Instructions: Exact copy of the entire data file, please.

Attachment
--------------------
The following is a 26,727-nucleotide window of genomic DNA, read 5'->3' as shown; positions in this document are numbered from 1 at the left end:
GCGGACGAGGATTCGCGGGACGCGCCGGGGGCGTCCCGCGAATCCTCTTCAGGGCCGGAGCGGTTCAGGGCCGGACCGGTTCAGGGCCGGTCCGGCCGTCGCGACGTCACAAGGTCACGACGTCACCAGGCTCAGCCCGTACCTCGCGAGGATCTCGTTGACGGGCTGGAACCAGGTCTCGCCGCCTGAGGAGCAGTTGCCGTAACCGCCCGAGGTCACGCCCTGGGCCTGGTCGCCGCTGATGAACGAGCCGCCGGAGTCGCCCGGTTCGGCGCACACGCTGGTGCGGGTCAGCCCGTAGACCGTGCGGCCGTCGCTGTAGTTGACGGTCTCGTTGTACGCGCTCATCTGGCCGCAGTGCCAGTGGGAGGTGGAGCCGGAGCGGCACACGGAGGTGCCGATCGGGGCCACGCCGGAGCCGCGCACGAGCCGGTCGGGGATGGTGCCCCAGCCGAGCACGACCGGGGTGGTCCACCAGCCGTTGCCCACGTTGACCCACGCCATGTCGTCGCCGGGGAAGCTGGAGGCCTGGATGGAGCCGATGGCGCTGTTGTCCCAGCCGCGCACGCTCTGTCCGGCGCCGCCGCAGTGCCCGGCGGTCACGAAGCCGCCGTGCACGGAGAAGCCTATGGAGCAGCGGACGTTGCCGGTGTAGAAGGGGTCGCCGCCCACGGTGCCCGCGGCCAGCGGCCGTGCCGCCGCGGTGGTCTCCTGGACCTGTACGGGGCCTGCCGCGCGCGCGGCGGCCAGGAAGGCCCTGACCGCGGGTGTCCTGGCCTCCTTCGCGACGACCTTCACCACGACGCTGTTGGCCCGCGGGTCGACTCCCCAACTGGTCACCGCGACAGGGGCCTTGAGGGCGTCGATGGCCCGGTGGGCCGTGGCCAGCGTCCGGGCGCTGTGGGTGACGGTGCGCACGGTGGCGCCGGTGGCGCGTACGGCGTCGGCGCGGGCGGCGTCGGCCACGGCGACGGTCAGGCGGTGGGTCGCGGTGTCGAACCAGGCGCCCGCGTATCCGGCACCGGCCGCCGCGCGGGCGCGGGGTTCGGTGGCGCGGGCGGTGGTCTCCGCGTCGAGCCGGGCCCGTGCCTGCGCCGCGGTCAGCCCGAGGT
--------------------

The following is a 26,727-nucleotide window of genomic DNA, read 5'->3' as shown; positions in this document are numbered from 1 at the left end:
GCGGACGAGGATTCGCGGGACGCGCCGGGGGCGTCCCGCGAATCCTCTTCAGGGCCGGAGCGGTTCAGGGCCGGACCGGTTCAGGGCCGGTCCGGCCGTCGCGACGTCACAAGGTCACGACGTCACCAGGCTCAGCCCGTACCTCGCGAGGATCTCGTTGACGGGCTGGAACCAGGTCTCGCCGCCTGAGGAGCAGTTGCCGTAACCGCCCGAGGTCACGCCCTGGGCCTGGTCGCCGCTGATGAACGAGCCGCCGGAGTCGCCCGGTTCGGCGCACACGCTGGTGCGGGTCAGCCCGTAGACCGTGCGGCCGTCGCTGTAGTTGACGGTCTCGTTGTACGCGCTCATCTGGCCGCAGTGCCAGTGGGAGGTGGAGCCGGAGCGGCACACGGAGGTGCCGATCGGGGCCACGCCGGAGCCGCGCACGAGCCGGTCGGGGATGGTGCCCCAGCCGAGCACGACCGGGGTGGTCCACCAGCCGTTGCCCACGTTGACCCACGCCATGTCGTCGCCGGGGAAGCTGGAGGCCTGGATGGAGCCGATGGCGCTGTTGTCCCAGCCGCGCACGCTCTGTCCGGCGCCGCCGCAGTGCCCGGCGGTCACGAAGCCGCCGTGCACGGAGAAGCCTATGGAGCAGCGGACGTTGCCGGTGTAGAAGGGGTCGCCGCCCACGGTGCCCGCGGCCAGCGGCCGTGCCGCCGCGGTGGTCTCCTGGACCTGTACGGGGCCTGCCGCGCGCGCGGCGGCCAGGAAGGCCCTGACCGCGGGTGTCCTGGCCTCCTTCGCGACGACCTTCACCACGACGCTGTTGGCCCGCGGGTCGACTCCCCAACTGGTCACCGCGACAGGGGCCTTGAGGGCGTCGATGGCCCGGTGGGCCGTGGCCAGCGTCCGGGCGCTGTGGGTGACGGTGCGCACGGTGGCGCCGGTGGCGCGTACGGCGTCGGCGCGGGCGGCGTCGGCCACGGCGACGGTCAGGCGGTGGGTCGCGGTGTCGAACCAGGCGCCCGCGTATCCGGCACCGGCCGCCGCGCGGGCGCGGGGTTCGGTGGCGCGGGCGGTGGTCTCCGCGTCGAGCCGGGCCCGTGCCTGCGCCGCGGTCAGCCCGAGGT